I love it when someone stands up for the truth when the whole world is watching and powerful sinister groups want to shut him down.
Valedictorian Roy Costner IV of Liberty High School — note the name — tore up his “pre-approved speech,” dismissed legal threats from the ACLU and Freedom From Religion Foundation, thanked God, and recited the Lord’s Prayer before the graduating class.
The school district was under pressure to keep prayer out of meetings and gatherings, but this did not stop Costner from saying what he wanted to say. He thanked his parents who led him to Christ at an early age.
He went on to say, “I think most of you will understand when I say, ‘Our Father, who art in heaven. . . .’” as he began to recite the Lord’s Prayer in defiance of the school censors and the threats from the anti-Christian bullying organizations.
“Brian Hoover, who is from Liberty and attended the graduation, said, ‘You couldn’t even hear him doing the prayer anymore because everybody was clapping and cheering.’
“Costner finished, pointing his finger in the air for emphasis, saying, ‘For Thine is the kingdom, the power and the glory, forever and ever. Amen,’ followed by more cheers and applause.”
Here’s the question: Did Costner do the right thing biblically and constitutionally? The simple answer is yes and yes.
The Bible is clear that there are certain times when we “must obey God rather than men” (Acts 5:29), and this was one of those times. Peter was given “strict orders not to continue teaching in [Jesus’] name (v. 28).” He ignored the order and continued to preach. Of course, there were consequences, but in terms of what the Bible indicates, Peter followed the biblical directive.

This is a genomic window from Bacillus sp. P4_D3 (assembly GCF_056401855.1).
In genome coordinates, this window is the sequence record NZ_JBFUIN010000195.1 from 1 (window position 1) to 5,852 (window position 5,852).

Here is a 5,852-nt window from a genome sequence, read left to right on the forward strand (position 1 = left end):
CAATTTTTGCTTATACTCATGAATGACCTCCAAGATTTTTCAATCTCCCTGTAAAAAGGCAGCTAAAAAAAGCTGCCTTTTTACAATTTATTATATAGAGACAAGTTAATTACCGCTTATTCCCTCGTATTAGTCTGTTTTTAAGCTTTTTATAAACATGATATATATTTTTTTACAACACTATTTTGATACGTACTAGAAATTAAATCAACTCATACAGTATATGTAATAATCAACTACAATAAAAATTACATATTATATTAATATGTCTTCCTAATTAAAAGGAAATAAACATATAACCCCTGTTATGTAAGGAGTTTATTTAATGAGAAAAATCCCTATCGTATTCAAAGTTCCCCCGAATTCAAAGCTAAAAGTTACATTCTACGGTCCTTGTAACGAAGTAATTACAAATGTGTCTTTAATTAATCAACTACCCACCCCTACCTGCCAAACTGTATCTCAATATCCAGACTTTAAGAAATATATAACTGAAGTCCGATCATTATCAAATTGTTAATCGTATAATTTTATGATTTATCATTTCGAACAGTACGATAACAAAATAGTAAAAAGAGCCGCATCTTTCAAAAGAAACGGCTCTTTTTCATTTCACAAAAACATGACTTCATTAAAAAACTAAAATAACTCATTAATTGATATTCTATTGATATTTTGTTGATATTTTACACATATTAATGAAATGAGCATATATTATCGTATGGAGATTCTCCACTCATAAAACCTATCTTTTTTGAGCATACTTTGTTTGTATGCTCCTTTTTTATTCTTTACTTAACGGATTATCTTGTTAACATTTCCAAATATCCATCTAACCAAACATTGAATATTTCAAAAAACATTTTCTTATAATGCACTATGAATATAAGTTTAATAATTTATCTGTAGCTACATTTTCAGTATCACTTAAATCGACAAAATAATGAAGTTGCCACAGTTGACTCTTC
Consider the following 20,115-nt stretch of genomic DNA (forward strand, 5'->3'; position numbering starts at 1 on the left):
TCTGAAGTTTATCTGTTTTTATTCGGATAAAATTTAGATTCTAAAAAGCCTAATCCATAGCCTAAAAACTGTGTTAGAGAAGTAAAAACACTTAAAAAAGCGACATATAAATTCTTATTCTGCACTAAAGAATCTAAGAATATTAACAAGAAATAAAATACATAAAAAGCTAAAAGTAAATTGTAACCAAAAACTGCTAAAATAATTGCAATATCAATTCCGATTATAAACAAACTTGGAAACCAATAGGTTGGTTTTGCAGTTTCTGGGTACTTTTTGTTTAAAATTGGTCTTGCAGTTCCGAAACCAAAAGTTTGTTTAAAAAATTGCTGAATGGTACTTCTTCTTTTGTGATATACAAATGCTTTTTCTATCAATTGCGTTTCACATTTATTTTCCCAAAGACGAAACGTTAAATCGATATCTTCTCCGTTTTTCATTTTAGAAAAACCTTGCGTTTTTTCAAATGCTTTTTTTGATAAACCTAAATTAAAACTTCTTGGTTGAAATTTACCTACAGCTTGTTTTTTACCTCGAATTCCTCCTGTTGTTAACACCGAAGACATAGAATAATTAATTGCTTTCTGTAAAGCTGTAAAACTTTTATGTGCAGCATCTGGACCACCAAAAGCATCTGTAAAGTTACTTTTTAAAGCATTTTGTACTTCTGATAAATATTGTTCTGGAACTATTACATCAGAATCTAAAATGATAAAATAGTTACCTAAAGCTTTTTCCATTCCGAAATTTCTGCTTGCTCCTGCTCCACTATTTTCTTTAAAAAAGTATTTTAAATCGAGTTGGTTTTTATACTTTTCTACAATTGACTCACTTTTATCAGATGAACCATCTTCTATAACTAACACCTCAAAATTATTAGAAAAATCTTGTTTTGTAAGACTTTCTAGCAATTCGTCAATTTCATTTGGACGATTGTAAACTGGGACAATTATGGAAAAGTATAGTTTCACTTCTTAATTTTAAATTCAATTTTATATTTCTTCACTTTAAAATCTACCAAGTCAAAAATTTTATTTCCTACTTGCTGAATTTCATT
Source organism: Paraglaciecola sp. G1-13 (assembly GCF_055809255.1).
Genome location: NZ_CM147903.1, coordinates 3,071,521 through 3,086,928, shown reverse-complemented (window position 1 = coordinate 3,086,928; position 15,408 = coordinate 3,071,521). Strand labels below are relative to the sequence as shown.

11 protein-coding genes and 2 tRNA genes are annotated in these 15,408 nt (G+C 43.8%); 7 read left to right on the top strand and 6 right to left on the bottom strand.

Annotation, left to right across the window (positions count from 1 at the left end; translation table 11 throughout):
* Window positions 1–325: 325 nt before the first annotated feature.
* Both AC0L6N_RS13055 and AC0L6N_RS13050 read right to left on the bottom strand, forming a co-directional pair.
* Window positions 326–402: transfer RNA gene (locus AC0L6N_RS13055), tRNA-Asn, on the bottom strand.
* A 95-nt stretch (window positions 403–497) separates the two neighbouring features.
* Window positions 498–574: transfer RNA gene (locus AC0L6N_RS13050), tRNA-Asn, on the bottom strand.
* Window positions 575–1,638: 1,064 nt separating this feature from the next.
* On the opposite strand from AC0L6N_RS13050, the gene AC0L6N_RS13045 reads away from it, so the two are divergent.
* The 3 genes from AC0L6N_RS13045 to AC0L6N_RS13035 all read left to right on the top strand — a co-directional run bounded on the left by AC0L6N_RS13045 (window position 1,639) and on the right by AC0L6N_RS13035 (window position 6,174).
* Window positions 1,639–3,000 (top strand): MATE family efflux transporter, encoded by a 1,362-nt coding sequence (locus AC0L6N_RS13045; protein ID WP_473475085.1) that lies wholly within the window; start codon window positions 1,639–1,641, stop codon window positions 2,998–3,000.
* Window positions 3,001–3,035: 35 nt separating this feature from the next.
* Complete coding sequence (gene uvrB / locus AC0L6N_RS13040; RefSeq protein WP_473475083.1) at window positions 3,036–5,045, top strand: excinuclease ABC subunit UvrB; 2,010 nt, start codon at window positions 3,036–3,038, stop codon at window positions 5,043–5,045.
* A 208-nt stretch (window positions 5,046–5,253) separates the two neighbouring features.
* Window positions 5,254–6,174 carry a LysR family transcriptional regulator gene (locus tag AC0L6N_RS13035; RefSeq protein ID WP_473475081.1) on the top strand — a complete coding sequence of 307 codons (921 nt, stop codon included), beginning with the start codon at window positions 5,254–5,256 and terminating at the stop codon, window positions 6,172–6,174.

Some people might point to Jesus’ directive that we must always “render to Caesar the things that are Caesar’s” (Matt. 22:21). This statement implies that not everything is Caesar’s. There are limitations to Caesar’s jurisdiction and authority.
Taking a stand for Christ does not mean that there may not be religious and/or civil repercussions. Doing the right thing before God could have terrible legal consequences when we consider how anti-God governments and oppressive religious systems function.
While the principle of rendering under Caesar is valid, we do not live under Caesar. We live under the Constitution. The Constitution is our Caesar.
The First Amendment outlines five freedoms: religion, speech, press, assembly, and petition. Costner’s defiance was constitutional in that there is no South Carolina law prohibiting him from expressing his religious beliefs, the First Amendment cannot prohibit “the free exercise of religion,” or the right to speak freely. Since he wrote out his speech, he is also protected under the “freedom of the press” clause.